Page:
Carlos Giraldo – Chief economist at Latin American Reserve Fund (FLAR).
Iader Giraldo – Lead researcher at Latin American Reserve Fund (FLAR).
Philip Turner – University of Basel and former Deputy Head of MED at Bank for International Settlements (BIS).
Oil prices have experienced large fluctuations over the past three years and remain high (Figure 1). Brent price reached a low of under $68 per barrel at the end of 2019 but then plummeted when the COVID-19 pandemic hit. War-related tensions, however, pushed oil prices back up, and, by late-2021, had risen well above pre-pandemic levels. Since mid-2022, oil prices have fallen sharply. Our ongoing research aims to analyze the impact of these changes on the Latin American1 region and compare it to other regions globally. We have some preliminary findings in the present post that may contribute to a better understanding of the topic.

Figure 1: Brent spot price

Source: EIA.

To gain a deeper understanding of this topic, we utilized the International Monetary Fund’s (IMF) database, which covers 196 countries and spans from 1980 to 2021. This resulted in approximately 7,000 global observations, with 1,300 of those being in Latin America. We employed these data points and additional control variables to construct panel data regressions, weighted by each country’s GDP. This allowed us to create several sub-samples of countries to compare the relationship between oil prices and economic growth in Latin America with other regions.

The striking preliminary conclusion was that oil price increases over the current and the previous two years had no direct impact on GDP growth in Latin America as a whole. This is surprising given the strong effect of oil prices on real GDP in advanced economies. But we also found that growth in Latin America depends more on advanced economies’ growth than other regions. We found that the elasticity of Latin America growth to GDP growth in the advanced economies was 1.4. There is significant variation in this elasticity within the region, with Brazil’s elasticity only about 0.5.

Hence the region would be more sensitive to a world recession induced by higher oil prices (or other causes). This indirect effect of higher oil prices could be significant.

Graphical analysis supports our initial econometric findings. Figure 2 charts Latam GDP growth rates over the past 20 years (shown as bars) against advanced economy GDP growth and the annual average of oil prices. The sample is split into Latam net oil exporters and net oil importers in the middle and bottom panels of the graph. GDP growth in the advanced economies boosts the region’s different exports (which go well beyond commodities).

Figure 2: Latam GDP growth vs. Advanced economies GDP growth and oil prices

Source: Own elaboration based on IMF data.

Some countries in Latam are more dependent on oil prices than others. Figure 3 depicts the same series for Ecuador, a net oil exporter (where oil exports average 47% of total goods exports), and Costa Rica, a net oil importer (where oil imports average 10% of total goods imports). In the case of Ecuador, oil prices play a crucial role in determining its GDP (marked after 2007), given the concentration of production and export on this commodity. This is not the case for other oil-exporting countries which are larger and have a more diversified structure of exports (for example, Brazil, and Mexico). In these countries, it is GDP growth of advanced economies which has a greater influence on their GDP growth. The case of Costa Rica is similar to the region as a whole, and its oil trade deficit does not generate an evident inverse correlation with its GDP growth. The G7 GDP growth is more closely related to Costa Rica’s GDP growth.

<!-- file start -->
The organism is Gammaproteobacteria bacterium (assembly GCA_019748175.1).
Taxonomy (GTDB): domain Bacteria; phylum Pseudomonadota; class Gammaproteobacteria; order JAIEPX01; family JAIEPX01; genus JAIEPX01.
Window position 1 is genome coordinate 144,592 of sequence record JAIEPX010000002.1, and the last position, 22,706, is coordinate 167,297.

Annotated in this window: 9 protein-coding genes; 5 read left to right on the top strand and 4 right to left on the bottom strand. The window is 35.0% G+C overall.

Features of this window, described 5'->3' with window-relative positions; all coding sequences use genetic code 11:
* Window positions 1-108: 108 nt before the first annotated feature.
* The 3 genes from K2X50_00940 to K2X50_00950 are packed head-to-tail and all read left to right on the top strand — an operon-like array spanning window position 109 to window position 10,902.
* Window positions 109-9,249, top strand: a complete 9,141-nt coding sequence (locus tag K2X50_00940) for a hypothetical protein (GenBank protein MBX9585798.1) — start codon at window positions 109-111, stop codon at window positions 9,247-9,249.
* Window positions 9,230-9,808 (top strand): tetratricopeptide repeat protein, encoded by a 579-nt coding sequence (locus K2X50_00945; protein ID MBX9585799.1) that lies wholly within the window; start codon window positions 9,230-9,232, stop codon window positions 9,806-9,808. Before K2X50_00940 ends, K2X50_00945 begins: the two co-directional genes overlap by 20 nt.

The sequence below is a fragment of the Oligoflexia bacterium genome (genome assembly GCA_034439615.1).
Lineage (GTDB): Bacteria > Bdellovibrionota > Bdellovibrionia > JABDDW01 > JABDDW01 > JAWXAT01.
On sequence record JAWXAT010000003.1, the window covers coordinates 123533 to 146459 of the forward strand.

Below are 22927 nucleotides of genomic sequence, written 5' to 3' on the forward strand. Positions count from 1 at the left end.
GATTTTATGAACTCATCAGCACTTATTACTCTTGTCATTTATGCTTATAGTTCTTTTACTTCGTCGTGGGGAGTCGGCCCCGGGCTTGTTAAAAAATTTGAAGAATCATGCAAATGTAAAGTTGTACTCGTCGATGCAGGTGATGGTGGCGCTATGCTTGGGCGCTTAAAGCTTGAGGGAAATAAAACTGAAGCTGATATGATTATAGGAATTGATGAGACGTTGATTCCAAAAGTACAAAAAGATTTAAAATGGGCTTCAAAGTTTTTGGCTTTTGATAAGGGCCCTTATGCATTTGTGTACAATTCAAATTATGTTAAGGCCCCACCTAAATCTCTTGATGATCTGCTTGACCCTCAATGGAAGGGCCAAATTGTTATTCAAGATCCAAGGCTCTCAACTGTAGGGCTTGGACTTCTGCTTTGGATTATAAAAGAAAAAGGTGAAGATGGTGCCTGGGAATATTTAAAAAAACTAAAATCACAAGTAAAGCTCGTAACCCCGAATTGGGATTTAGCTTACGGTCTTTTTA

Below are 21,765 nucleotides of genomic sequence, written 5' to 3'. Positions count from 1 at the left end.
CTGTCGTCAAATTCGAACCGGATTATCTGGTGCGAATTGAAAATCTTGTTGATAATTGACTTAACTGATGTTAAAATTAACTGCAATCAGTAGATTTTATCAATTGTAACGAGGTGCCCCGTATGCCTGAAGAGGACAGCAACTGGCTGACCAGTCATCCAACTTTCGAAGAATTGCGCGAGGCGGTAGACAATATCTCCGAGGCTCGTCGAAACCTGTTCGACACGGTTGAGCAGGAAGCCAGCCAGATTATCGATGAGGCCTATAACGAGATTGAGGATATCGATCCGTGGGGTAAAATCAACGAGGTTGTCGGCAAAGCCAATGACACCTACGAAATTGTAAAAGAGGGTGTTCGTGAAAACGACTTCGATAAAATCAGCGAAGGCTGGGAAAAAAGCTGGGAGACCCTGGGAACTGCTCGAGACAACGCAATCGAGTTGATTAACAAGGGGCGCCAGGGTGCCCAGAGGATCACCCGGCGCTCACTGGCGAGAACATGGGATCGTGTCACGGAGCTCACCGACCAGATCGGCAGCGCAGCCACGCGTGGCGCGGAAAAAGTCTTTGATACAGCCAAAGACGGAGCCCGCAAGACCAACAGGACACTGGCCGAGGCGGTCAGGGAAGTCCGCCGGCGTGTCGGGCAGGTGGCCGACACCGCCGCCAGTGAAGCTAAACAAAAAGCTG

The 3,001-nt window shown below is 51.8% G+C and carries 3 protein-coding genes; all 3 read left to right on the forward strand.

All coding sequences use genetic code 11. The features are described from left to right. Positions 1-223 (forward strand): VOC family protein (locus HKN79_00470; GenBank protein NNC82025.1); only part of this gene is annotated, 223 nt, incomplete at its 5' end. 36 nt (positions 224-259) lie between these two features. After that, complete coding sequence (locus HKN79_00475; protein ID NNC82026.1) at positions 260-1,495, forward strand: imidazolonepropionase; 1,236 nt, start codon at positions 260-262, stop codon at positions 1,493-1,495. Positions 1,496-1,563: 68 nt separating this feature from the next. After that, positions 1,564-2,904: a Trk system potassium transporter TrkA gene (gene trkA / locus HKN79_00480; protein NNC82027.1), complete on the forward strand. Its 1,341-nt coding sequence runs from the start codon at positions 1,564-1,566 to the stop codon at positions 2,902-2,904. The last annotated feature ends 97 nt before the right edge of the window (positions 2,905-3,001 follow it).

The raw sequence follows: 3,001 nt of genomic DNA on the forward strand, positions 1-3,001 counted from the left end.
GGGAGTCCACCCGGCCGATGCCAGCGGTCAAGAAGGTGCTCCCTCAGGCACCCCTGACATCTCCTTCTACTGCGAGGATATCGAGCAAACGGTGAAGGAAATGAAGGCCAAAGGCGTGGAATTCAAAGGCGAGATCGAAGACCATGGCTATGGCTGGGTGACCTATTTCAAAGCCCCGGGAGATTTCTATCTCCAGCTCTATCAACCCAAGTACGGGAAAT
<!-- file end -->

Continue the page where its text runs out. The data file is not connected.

Figure 2: Latam GDP growth vs. Advanced economies GDP growth and oil prices

Source: Own elaboration based on IMF data.

When comparing Latam to other regions of emerging countries, we have found that GDP growth in emerging markets as a group is stimulated by higher oil prices, primarily due to higher growth in fuel exporters. Higher world oil prices also stimulate growth in the 11 fuel exporters in Latam, but the magnitude is more limited. Although higher oil prices do boost GDP growth in Latin American fuel exporters, the impact is comparatively modest. This could be attributed to a smaller share of oil in Latin American exports compared to other emerging regions. Furthermore, the impact in Latin America is observed with a two-year delay.

Our ongoing research indicates that Latin American countries which export non-fuel commodities also benefit from higher prices of these primary commodities, which tend to move in tandem with oil prices.2 Nonetheless, the sensitivity of growth to world non-fuel prices is smaller than in other emerging markets.

1/ We refer to Latin America in the text as the set of following countries: Argentina, Bolivia, Brazil, Chile, Colombia, Costa Rica, Ecuador, Mexico, Paraguay, Peru, and Uruguay, which represent 96% of Latam GDP on average (IMF, 2022)

2/ The International Monetary Fund’s (IMF) index of nonfuel primary commodities serves as an aggregate measure of price movements.

The opinions in this document are the authors’ sole responsibility and do not commit to FLAR, the Bank of Spain, or its directory board.


FLAR (November 2-2022) FLARTalks. “Capital flows to Latin America in the current global economic environment”


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